Basing its findings on information from the National Park Service Visitor Use Statistics Office and a visitor spending effects model developed by the park service through its Social Science Program, the park service released some startling figures.
- The park service estimates a 7.88 million decline in October visitation, resulting in a loss of $141 million in visitor spending in “gateway” communities—the towns at the entrances to national parks across the country, where visitors enjoy restaurants, hotels, campgrounds, shopping, and tour guides for adventures inside the park.
- Gateway communities near 45 parks experienced a loss of more than $2 million each in October visitor spending, as a direct result of the parks being closed. The greatest loss occurred in the gateway communities in Tennessee and North Carolina, during peak fall foliage season in Great Smoky Mountains National Park, where October visits dropped by 28 percent, resulting in a loss of $25.6 million in revenue compared with the three previous years.
- Five states saw a decline of more than $20 million each in October visitor spending in comparison to previous years.
- The report notes that each dollar of funding for the 14 parks that reopened before the end of the shutdown generated an estimated $10 in visitor spending.
In addition to Great Smoky Mountains, declines in revenue in the tens of millions took place in entrance towns for Grand Canyon, Acadia, Yellowstone, Grand Teton, and Rocky Mountain National Parks, affecting the states of Arizona, Maine, Wyoming, and Colorado.
In states with large numbers of popular national parks, lost revenue reached even higher levels. California saw declines of more than $30 million, with the combined losses generated by a total of 26 national parks including Yosemite, Death Valley, Mohave, and Sequoia and Kings Canyon. Arizona saw losses above $27 million in entrance towns for its 22 national parks. North Carolina (10 parks), Wyoming (7 parks including Yellowstone and Grand Teton), and Virginia (22 parks) all saw lost revenue above $20 million during the 16 days that the parks were closed.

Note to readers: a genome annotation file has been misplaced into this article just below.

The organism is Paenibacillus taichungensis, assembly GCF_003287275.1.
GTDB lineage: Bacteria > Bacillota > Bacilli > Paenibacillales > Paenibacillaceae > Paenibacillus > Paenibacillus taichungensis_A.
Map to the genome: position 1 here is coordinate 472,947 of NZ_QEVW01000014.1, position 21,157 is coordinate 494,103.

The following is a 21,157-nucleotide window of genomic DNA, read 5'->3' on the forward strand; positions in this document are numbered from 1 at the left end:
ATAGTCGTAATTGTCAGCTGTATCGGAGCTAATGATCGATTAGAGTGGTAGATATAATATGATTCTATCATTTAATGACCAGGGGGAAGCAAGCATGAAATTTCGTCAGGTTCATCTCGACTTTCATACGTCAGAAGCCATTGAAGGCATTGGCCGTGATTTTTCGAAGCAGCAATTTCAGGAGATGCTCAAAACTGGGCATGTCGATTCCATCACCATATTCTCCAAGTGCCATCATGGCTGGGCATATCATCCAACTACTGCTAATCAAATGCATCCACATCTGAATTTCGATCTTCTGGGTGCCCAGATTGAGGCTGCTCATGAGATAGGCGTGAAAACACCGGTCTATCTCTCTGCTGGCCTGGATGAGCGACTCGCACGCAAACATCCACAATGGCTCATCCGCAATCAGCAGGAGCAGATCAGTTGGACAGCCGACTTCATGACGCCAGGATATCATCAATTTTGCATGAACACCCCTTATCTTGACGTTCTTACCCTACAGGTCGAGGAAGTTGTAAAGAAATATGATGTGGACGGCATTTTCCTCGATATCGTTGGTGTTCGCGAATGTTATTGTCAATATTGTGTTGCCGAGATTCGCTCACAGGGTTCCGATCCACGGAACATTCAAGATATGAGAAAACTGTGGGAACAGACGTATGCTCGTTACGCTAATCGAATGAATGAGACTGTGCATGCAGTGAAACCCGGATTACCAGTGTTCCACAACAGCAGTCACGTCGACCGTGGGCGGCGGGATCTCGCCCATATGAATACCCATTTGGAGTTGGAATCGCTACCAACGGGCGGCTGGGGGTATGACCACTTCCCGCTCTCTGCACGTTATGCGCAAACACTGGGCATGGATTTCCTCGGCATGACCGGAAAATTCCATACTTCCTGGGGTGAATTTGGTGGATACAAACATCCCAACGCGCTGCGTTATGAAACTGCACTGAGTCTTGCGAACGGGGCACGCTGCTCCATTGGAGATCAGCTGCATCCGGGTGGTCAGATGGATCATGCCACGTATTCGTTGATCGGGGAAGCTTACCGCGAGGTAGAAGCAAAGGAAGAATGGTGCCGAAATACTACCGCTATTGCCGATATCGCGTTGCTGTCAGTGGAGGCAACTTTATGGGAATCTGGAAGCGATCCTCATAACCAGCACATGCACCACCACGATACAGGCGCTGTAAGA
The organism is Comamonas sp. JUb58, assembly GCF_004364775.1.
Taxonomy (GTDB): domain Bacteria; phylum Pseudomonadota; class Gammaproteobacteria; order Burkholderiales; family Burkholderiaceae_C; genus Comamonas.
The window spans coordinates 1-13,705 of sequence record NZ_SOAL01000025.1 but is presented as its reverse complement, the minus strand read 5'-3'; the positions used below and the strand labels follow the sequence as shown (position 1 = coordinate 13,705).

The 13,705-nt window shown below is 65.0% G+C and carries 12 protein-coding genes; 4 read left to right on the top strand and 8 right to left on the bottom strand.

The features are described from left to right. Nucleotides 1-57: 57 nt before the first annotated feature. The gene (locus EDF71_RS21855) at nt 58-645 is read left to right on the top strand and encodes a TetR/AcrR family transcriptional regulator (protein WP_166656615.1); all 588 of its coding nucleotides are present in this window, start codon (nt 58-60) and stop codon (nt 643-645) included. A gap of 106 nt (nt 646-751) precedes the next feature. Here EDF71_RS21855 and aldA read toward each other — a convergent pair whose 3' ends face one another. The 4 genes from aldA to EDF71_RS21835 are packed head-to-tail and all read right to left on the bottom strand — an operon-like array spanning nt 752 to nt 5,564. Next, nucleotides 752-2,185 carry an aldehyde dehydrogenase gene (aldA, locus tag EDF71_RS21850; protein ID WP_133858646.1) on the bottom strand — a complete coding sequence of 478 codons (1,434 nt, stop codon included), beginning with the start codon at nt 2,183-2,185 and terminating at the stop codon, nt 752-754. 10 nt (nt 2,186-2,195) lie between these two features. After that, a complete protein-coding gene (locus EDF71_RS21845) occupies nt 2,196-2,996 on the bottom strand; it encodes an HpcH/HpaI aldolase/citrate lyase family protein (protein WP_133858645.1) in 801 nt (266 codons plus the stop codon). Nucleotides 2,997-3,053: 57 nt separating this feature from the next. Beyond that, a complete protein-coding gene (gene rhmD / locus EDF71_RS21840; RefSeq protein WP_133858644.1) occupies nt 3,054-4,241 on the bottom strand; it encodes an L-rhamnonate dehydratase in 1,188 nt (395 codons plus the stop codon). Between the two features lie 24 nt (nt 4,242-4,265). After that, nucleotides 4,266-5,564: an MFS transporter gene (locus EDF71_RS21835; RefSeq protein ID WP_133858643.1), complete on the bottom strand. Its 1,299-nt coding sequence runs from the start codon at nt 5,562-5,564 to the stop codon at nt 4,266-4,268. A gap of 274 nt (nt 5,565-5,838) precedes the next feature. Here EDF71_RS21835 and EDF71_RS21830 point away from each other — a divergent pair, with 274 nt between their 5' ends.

“Today’s economic report… confirms the tremendous contribution that all national parks make to our national economy, and how extremely damaging the 16-day government shutdown was to our 401 national parks, park visitors, and local businesses,” said Craig Obey, senior vice president of government affairs for the National Parks Conservation Association. “During the government shutdown, we heard from the American people about how important these treasured places are to local businesses, jobs and the economy, and how much they love parks and want them open for business, well-staffed, and fully funded. Congress and President Obama must not underestimate how much Americans love to visit treasured places like Yellowstone, the Everglades, San Antonio Missions and the Liberty Bell at Independence Hall—and how much money they spend traveling to our national parks and the surrounding local communities.”
A handful of parks that include a public road or waterway remained partially open during the shutdown, and saw a modest increase in use of the park’s road or canal during October 2013 when compared to previous years. The main road through Big Bend National Park, for example, remained open, generating just over $500,000 in revenue for the park’s entrance towns during the first two weeks in October 2013.